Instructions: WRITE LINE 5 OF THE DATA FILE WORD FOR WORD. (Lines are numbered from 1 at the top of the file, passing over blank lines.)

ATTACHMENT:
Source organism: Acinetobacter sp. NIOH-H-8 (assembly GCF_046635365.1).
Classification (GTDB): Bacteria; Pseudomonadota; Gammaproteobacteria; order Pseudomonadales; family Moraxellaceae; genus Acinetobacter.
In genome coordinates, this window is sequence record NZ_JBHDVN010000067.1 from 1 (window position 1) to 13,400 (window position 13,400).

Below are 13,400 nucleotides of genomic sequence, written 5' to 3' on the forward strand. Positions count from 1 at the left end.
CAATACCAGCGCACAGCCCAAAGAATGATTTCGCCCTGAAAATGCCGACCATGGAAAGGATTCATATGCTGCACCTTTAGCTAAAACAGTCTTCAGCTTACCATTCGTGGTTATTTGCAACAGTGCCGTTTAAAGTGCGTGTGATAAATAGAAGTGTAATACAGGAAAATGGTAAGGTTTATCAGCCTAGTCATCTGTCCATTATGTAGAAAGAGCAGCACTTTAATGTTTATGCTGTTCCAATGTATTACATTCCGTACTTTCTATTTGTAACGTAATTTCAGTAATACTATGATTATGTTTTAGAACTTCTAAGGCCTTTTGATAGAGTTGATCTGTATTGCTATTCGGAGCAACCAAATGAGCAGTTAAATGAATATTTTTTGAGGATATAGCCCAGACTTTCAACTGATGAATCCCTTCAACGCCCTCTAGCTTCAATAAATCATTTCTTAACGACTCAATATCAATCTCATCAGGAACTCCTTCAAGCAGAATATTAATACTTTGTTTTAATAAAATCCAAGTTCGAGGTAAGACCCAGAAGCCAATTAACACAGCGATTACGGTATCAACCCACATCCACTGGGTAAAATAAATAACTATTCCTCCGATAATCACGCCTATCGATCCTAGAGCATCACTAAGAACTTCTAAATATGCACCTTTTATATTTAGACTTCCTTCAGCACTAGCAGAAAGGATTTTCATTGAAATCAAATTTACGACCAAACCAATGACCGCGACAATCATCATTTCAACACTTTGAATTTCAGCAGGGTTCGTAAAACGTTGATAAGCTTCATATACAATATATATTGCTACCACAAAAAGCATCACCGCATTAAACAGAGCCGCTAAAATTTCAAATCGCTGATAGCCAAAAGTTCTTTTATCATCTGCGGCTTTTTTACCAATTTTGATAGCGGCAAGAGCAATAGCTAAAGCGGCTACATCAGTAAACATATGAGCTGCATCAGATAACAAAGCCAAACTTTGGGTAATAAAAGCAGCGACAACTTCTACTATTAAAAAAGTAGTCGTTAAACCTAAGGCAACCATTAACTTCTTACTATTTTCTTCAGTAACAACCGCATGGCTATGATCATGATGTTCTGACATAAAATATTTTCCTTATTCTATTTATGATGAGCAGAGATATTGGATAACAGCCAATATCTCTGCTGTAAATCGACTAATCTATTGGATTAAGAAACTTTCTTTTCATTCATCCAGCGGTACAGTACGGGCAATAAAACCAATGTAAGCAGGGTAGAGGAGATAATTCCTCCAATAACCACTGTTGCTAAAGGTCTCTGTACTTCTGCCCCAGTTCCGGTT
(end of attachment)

CAATACCAGCGCACAGCCCAAAGAATGATTTCGCCCTGAAAATGCCGACCATGGAAAGGATTCATATGCTGCACCTTTAGCTAAAACAGTCTTCAGCTTACCATTCGTGGTTATTTGCAACAGTGCCGTTTAAAGTGCGTGTGATAAATAGAAGTGTAATACAGGAAAATGGTAAGGTTTATCAGCCTAGTCATCTGTCCATTATGTAGAAAGAGCAGCACTTTAATGTTTATGCTGTTCCAATGTATTACATTCCGTACTTTCTATTTGTAACGTAATTTCAGTAATACTATGATTATGTTTTAGAACTTCTAAGGCCTTTTGATAGAGTTGATCTGTATTGCTATTCGGAGCAACCAAATGAGCAGTTAAATGAATATTTTTTGAGGATATAGCCCAGACTTTCAACTGATGAATCCCTTCAACGCCCTCTAGCTTCAATAAATCATTTCTTAACGACTCAATATCAATCTCATCAGGAACTCCTTCAAGCAGAATATTAATACTTTGTTTTAATAAAATCCAAGTTCGAGGTAAGACCCAGAAGCCAATTAACACAGCGATTACGGTATCAACCCACATCCACTGGGTAAAATAAATAACTATTCCTCCGATAATCACGCCTATCGATCCTAGAGCATCACTAAGAACTTCTAAATATGCACCTTTTATATTTAGACTTCCTTCAGCACTAGCAGAAAGGATTTTCATTGAAATCAAATTTACGACCAAACCAATGACCGCGACAATCATCATTTCAACACTTTGAATTTCAGCAGGGTTCGTAAAACGTTGATAAGCTTCATATACAATATATATTGCTACCACAAAAAGCATCACCGCATTAAACAGAGCCGCTAAAATTTCAAATCGCTGATAGCCAAAAGTTCTTTTATCATCTGCGGCTTTTTTACCAATTTTGATAGCGGCAAGAGCAATAGCTAAAGCGGCTACATCAGTAAACATATGAGCTGCATCAGATAACAAAGCCAAACTTTGGGTAATAAAAGCAGCGACAACTTCTACTATTAAAAAAGTAGTCGTTAAACCTAAGGCAACCATTAACTTCTTACTATTTTCTTCAGTAACAACCGCATGGCTATGATCATGATGTTCTGACATAAAATATTTTCCTTATTCTATTTATGATGAGCAGAGATATTGGATAACAGCCAATATCTCTGCTGTAAATCGACTAATCTATTGGATTAAGAAACTTTCTTTTCATTCATCCAGCGGTACAGTACGGGCAATAAAACCAATGTAAGCAGGGTAGAGGAGATAATTCCTCCAATAACCACTGTTGCTAAAGGTCTCTGTACTTCTGCCCCAGTTCCGGTT